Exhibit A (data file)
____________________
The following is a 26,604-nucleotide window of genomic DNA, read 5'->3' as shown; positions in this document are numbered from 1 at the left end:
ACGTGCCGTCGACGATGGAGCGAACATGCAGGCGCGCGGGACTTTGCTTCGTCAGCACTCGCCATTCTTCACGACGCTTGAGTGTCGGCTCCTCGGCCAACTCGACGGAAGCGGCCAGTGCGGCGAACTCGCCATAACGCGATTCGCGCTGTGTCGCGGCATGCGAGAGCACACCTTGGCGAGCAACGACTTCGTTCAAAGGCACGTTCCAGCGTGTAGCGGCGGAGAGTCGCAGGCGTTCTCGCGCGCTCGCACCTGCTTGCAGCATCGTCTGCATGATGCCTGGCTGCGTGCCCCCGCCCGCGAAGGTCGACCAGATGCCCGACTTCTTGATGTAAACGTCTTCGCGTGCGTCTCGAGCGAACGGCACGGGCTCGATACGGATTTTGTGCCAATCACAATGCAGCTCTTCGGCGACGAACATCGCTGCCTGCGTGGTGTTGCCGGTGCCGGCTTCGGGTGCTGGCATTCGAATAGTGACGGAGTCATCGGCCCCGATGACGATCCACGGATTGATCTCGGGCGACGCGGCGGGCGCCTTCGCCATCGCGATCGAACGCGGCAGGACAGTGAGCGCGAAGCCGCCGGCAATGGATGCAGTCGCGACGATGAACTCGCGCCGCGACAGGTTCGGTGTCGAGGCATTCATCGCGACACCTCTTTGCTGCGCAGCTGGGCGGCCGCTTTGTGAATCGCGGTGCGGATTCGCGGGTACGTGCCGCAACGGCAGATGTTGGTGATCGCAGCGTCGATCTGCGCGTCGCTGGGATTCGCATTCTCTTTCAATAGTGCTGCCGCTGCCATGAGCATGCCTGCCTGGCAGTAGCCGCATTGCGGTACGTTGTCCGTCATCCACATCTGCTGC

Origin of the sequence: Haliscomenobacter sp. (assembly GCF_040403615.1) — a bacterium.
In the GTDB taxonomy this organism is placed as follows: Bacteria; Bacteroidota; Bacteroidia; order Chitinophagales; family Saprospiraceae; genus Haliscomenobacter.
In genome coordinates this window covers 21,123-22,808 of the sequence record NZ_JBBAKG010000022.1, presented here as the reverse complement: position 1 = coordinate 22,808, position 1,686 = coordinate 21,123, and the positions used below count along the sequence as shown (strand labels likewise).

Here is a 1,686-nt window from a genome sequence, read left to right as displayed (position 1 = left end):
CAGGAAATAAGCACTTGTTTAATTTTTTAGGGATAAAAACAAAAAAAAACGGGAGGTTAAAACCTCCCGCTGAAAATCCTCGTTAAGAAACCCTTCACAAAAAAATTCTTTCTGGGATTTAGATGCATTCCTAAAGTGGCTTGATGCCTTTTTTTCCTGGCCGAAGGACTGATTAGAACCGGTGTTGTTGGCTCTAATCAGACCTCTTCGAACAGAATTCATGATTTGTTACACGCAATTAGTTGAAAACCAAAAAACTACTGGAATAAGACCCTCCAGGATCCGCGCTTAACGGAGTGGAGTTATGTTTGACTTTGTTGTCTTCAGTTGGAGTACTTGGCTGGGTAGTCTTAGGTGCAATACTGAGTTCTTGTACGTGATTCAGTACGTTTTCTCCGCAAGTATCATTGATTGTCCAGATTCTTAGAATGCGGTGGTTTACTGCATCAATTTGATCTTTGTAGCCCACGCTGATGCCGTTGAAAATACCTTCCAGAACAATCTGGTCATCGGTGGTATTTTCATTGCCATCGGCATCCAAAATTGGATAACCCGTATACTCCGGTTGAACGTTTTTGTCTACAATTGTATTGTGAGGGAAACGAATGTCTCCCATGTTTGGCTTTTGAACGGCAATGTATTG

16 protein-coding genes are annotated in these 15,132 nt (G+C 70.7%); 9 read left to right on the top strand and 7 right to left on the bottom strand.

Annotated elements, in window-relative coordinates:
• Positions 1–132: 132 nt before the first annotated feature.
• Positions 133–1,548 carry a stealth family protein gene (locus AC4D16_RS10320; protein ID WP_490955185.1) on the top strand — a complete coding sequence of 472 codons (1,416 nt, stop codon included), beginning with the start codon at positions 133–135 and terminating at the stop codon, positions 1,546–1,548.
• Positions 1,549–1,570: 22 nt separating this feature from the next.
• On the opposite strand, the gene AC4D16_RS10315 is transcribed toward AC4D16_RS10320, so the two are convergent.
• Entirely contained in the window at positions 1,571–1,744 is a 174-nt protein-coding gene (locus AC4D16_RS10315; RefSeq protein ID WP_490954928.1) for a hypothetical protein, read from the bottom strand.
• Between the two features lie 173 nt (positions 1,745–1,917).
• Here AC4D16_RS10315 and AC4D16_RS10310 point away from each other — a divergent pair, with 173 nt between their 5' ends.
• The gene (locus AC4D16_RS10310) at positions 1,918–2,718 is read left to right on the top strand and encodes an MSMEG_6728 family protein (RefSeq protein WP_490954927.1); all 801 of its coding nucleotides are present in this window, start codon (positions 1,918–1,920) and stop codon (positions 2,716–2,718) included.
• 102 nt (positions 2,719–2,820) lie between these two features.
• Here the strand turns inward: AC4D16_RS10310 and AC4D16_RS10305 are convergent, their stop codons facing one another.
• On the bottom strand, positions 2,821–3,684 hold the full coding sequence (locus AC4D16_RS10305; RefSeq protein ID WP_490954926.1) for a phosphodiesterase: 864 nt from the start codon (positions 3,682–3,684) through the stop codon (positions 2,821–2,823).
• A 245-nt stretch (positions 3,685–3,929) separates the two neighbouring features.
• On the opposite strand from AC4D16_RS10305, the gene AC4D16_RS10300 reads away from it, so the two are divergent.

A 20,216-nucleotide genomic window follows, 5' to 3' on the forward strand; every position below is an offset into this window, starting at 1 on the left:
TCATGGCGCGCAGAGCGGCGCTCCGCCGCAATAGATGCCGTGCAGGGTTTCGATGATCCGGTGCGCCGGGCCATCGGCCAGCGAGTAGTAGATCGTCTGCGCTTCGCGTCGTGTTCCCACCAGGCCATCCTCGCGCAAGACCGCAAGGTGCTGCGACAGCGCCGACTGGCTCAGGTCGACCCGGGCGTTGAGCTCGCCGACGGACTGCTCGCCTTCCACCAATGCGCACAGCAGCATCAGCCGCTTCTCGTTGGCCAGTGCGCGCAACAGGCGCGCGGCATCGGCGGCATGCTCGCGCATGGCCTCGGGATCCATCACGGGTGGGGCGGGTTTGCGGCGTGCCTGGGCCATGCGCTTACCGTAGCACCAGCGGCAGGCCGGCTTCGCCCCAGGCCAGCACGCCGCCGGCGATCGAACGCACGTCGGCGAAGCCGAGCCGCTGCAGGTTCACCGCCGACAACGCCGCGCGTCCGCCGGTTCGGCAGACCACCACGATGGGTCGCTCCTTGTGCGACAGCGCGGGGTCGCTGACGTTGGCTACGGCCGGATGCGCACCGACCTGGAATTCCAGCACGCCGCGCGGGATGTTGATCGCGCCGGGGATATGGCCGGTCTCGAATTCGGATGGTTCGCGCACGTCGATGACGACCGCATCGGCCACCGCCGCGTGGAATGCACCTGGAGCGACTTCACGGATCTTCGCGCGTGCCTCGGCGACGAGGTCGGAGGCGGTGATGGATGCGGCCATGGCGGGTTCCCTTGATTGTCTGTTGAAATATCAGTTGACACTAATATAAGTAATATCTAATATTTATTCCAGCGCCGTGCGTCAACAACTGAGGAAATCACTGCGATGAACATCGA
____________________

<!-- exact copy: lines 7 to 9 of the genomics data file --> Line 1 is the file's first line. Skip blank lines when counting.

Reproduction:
CAGGAAATAAGCACTTGTTTAATTTTTTAGGGATAAAAACAAAAAAAAACGGGAGGTTAAAACCTCCCGCTGAAAATCCTCGTTAAGAAACCCTTCACAAAAAAATTCTTTCTGGGATTTAGATGCATTCCTAAAGTGGCTTGATGCCTTTTTTTCCTGGCCGAAGGACTGATTAGAACCGGTGTTGTTGGCTCTAATCAGACCTCTTCGAACAGAATTCATGATTTGTTACACGCAATTAGTTGAAAACCAAAAAACTACTGGAATAAGACCCTCCAGGATCCGCGCTTAACGGAGTGGAGTTATGTTTGACTTTGTTGTCTTCAGTTGGAGTACTTGGCTGGGTAGTCTTAGGTGCAATACTGAGTTCTTGTACGTGATTCAGTACGTTTTCTCCGCAAGTATCATTGATTGTCCAGATTCTTAGAATGCGGTGGTTTACTGCATCAATTTGATCTTTGTAGCCCACGCTGATGCCGTTGAAAATACCTTCCAGAACAATCTGGTCATCGGTGGTATTTTCATTGCCATCGGCATCCAAAATTGGATAACCCGTATACTCCGGTTGAACGTTTTTGTCTACAATTGTATTGTGAGGGAAACGAATGTCTCCCATGTTTGGCTTTTGAACGGCAATGTATTG

16 protein-coding genes are annotated in these 15,132 nt (G+C 70.7%); 9 read left to right on the top strand and 7 right to left on the bottom strand.

Annotated elements, in window-relative coordinates: